A beauty-focused business teaming up with the Oscars makes perfect sense: Both brands celebrate glitz and glam, making the partnership feel organic and targeted at the right audience — in this case, stars who get all dolled up for award shows and may be looking for the next great beauty product. Unsurprisingly, for the 2023 Academy Awards, Distinctive Assets put together swag bags that again incorporated makeup products. The company even welcomes businesses that would like to be considered for future inclusion to submit samples.
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While some companies go out of their way to give products to the rich and famous, others get lucky. That was the case for Marcus Woolcott and Claire Theobald, the owners of New York boutique Beatrix. The high-end backpacks, water bottles and lunch boxes that the pair designs have been seen on the arms of several high-profile celebrity moms, including Katie Holmes, Halle Berry, Meg Ryan and Maggie Gyllenhaal.
“The first celebrity we knew of who used our products was Marcia Cross when we were still called Dante Beatrix [and] when Desperate Housewives was at its peak,” Theobald said. “She was photographed with a diaper bag and it was coincidental. That was when we sent things to celebrities, but she was seen with another one of our bags that we didn’t send her. That was the first and last time we mailed out our stuff to celebrities.” [See our small business guide to direct mail.]
While Cross was seen with a Dante Beatrix diaper bag, Liv Tyler was the first celebrity seen carrying a Beatrix New York product. Even though the company wasn’t actively sending products to celebrities, the unintentional support of various stars has helped the small business with just three employees experience surprising growth in the past few years.
“For us, it is not like Halle Berry was seen with our monkey lunchbox and then 10,000 orders came in the next day,” Theobald said. “It was more of a slow trajectory over time.”
Today, Beatrix products are featured in stores in 30 states and 32 countries worldwide. Theobald and Woolcott suspect that the expansion of the brand to those stores, notably many retailers in Hollywood, is how the company has become a favorite of many celebrity moms.
Growth has not only come domestically, though. At the time they spoke to Business News Daily, Beatrix New York’s international sales were expected to account for 40 to 50 percent of overall sales, according to Theobald. The secret behind this growth is not a surprise to the business partners.
“It has been very helpful to have celebrities giving us their accidental backing,” Woolcott said. “There was never a spike in sales, but I think it has become a proof point. Buyers overseas and buyers in America are looking for some kind of vote of confidence in a brand. When they see a celebrity who is able to buy anything they want carrying a certain product, they think that it must be good and cool — especially since they are style-makers.”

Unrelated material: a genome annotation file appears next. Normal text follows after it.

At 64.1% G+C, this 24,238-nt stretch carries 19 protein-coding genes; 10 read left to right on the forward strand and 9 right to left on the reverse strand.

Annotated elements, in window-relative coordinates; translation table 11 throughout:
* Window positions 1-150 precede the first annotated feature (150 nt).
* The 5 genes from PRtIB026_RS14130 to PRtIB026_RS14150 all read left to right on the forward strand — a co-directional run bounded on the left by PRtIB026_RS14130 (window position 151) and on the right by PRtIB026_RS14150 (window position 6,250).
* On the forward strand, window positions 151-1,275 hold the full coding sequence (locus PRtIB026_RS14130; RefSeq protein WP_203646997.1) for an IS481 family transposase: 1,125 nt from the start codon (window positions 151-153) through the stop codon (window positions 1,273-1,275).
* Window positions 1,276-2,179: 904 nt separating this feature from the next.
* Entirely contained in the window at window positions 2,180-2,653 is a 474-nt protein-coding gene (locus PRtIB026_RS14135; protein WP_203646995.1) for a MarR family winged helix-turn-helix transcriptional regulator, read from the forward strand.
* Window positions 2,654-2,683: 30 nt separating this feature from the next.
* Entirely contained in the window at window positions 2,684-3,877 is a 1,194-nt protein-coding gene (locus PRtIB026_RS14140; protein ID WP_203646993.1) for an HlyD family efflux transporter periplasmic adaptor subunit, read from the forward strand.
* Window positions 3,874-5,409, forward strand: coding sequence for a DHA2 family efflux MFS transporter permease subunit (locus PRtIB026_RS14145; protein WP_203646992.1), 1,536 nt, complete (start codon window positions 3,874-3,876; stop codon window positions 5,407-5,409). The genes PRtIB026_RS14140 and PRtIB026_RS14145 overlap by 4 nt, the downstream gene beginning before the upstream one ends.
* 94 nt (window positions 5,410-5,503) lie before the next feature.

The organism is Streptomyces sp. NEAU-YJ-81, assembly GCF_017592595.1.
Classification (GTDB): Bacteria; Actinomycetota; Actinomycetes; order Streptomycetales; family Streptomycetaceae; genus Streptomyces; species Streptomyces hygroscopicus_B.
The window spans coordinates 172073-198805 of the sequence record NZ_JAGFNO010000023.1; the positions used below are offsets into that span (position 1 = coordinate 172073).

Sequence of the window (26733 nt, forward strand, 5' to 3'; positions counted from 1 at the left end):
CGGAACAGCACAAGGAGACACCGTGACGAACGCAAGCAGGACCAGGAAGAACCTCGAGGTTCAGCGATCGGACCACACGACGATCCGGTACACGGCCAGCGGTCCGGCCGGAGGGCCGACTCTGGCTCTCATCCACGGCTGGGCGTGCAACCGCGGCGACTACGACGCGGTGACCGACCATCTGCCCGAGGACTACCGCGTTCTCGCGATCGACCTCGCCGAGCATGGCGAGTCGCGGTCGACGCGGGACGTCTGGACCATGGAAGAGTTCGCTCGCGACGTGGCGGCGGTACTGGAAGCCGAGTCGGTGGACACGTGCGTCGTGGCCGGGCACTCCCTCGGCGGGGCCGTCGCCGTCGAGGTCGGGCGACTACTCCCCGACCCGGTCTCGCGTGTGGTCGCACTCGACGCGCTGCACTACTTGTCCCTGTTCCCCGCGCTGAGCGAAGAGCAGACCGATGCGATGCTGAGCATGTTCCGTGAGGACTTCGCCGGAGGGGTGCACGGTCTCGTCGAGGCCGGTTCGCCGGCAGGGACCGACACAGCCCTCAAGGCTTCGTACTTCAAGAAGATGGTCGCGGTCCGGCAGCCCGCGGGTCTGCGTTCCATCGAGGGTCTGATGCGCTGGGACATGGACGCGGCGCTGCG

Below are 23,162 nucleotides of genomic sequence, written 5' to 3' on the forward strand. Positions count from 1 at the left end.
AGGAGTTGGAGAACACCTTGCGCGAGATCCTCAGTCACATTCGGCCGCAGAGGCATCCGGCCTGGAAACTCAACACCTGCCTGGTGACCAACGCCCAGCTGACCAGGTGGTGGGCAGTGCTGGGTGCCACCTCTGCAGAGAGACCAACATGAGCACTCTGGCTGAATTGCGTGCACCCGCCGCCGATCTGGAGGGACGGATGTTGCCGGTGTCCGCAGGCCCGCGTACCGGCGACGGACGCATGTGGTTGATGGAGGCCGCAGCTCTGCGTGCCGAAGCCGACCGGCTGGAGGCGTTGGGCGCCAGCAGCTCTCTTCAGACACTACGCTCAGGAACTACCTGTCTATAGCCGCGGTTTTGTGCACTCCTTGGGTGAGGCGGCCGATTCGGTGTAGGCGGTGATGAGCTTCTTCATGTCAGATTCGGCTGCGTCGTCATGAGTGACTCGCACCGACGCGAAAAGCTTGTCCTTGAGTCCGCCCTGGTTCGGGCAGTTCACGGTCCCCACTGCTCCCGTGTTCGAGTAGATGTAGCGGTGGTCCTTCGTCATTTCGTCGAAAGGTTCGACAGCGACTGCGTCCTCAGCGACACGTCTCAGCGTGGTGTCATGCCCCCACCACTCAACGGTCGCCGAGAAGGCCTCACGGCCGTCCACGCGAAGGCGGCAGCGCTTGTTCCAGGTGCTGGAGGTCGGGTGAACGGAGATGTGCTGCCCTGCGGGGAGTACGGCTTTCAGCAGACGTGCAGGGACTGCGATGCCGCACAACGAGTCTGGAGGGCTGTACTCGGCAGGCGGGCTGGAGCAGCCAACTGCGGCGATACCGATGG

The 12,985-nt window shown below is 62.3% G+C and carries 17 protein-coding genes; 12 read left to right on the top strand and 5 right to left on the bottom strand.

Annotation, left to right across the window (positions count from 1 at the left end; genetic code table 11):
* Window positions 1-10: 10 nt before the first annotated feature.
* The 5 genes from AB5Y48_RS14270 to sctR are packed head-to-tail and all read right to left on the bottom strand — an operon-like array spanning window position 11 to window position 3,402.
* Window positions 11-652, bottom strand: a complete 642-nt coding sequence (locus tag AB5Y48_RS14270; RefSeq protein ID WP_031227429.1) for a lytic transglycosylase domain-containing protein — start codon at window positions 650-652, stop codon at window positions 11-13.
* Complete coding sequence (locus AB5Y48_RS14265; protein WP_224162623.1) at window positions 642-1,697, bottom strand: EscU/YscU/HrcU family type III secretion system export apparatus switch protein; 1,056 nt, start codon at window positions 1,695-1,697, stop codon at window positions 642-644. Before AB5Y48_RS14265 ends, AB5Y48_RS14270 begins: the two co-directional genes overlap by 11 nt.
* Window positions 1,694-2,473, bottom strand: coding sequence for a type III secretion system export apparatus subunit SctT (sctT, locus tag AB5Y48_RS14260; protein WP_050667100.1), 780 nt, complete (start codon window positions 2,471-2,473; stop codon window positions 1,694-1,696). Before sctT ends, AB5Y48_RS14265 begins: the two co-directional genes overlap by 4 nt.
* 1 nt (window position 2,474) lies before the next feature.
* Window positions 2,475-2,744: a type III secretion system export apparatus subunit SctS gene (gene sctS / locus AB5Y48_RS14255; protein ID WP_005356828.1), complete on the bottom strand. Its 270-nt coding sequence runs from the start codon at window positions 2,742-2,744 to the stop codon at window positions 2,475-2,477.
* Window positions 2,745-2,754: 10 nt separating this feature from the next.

In this case, the implicit endorsements Woolcott and Theobald received weren’t the result of some strategic partnership but rather quite accidental. They didn’t set up a formal relationship, like Our Place and Gomez, and they didn’t directly give away their products like Kiss and Makeup at the Oscars. Instead, they were able to seize on organic attention sparked by stars using Beatrix products entirely on their own.
While an arrangement like Gomez’s likely led to direct sales for Our Place, the Beatrix founders enjoyed a less direct but likely longer-lasting benefit: merchandise partnerships with various stores, getting their lines in front of shoppers in stores across the globe for an extended period of time.
Celebrities seen with your products may not directly lead to a huge boost in sales, but this exposure will create brand awareness that legitimizes your company.
Celebrity endorsements can be a valuable tool to enhance your marketing initiatives, regardless of the size of your business. Nevertheless, it is vital to establish a clear vision and identify your target audience before entering into any agreements. Ultimately, staying true to your brand is imperative regardless of the partnerships you seek. By prioritizing these principles, your brand can appeal to those who share similar values.
It’s also critical to track the return on investment of any celebrity endorsements you achieve. If you’re not seeing an uptick in brand awareness, sales and overall revenue, the influencing world might not be right for your business — or you need to pick a different influencer. Learn how to measure success when working with influencers.
Elizabeth Veras and David Mielach contributed to this article. Source interviews were conducted for a previous version of this article.